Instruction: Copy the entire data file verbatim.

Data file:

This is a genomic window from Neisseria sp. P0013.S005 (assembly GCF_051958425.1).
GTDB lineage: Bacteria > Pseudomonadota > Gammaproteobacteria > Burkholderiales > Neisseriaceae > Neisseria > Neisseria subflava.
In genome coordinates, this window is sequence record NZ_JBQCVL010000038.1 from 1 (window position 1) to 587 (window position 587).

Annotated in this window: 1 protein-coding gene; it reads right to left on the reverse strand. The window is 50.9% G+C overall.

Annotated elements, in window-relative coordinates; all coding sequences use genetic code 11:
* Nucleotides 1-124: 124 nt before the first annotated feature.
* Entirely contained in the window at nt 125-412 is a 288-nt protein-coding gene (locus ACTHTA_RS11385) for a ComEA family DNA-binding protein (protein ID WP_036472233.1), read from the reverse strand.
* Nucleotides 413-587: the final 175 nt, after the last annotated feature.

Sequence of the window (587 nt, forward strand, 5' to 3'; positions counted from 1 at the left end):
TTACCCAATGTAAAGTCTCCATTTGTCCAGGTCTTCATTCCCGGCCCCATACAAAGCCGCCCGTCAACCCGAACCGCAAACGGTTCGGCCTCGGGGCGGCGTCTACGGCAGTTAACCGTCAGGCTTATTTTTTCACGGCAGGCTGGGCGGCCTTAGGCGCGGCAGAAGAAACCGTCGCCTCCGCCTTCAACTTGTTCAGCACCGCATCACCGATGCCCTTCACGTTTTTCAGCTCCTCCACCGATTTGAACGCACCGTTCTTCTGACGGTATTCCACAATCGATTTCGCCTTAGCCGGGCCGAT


This is a genomic window from Neisseria sp. P0013.S005 (assembly GCF_051958425.1).
GTDB lineage: Bacteria > Pseudomonadota > Gammaproteobacteria > Burkholderiales > Neisseriaceae > Neisseria > Neisseria subflava.
In genome coordinates, this window is sequence record NZ_JBQCVL010000038.1 from 1 (window position 1) to 587 (window position 587).

Annotated in this window: 1 protein-coding gene; it reads right to left on the reverse strand. The window is 50.9% G+C overall.

Annotated elements, in window-relative coordinates; all coding sequences use genetic code 11:
* Nucleotides 1-124: 124 nt before the first annotated feature.
* Entirely contained in the window at nt 125-412 is a 288-nt protein-coding gene (locus ACTHTA_RS11385) for a ComEA family DNA-binding protein (protein ID WP_036472233.1), read from the reverse strand.
* Nucleotides 413-587: the final 175 nt, after the last annotated feature.

Sequence of the window (587 nt, forward strand, 5' to 3'; positions counted from 1 at the left end):
TTACCCAATGTAAAGTCTCCATTTGTCCAGGTCTTCATTCCCGGCCCCATACAAAGCCGCCCGTCAACCCGAACCGCAAACGGTTCGGCCTCGGGGCGGCGTCTACGGCAGTTAACCGTCAGGCTTATTTTTTCACGGCAGGCTGGGCGGCCTTAGGCGCGGCAGAAGAAACCGTCGCCTCCGCCTTCAACTTGTTCAGCACCGCATCACCGATGCCCTTCACGTTTTTCAGCTCCTCCACCGATTTGAACGCACCGTTCTTCTGACGGTATTCCACAATCGATTTCGCCTTAGCCGGGCCGAT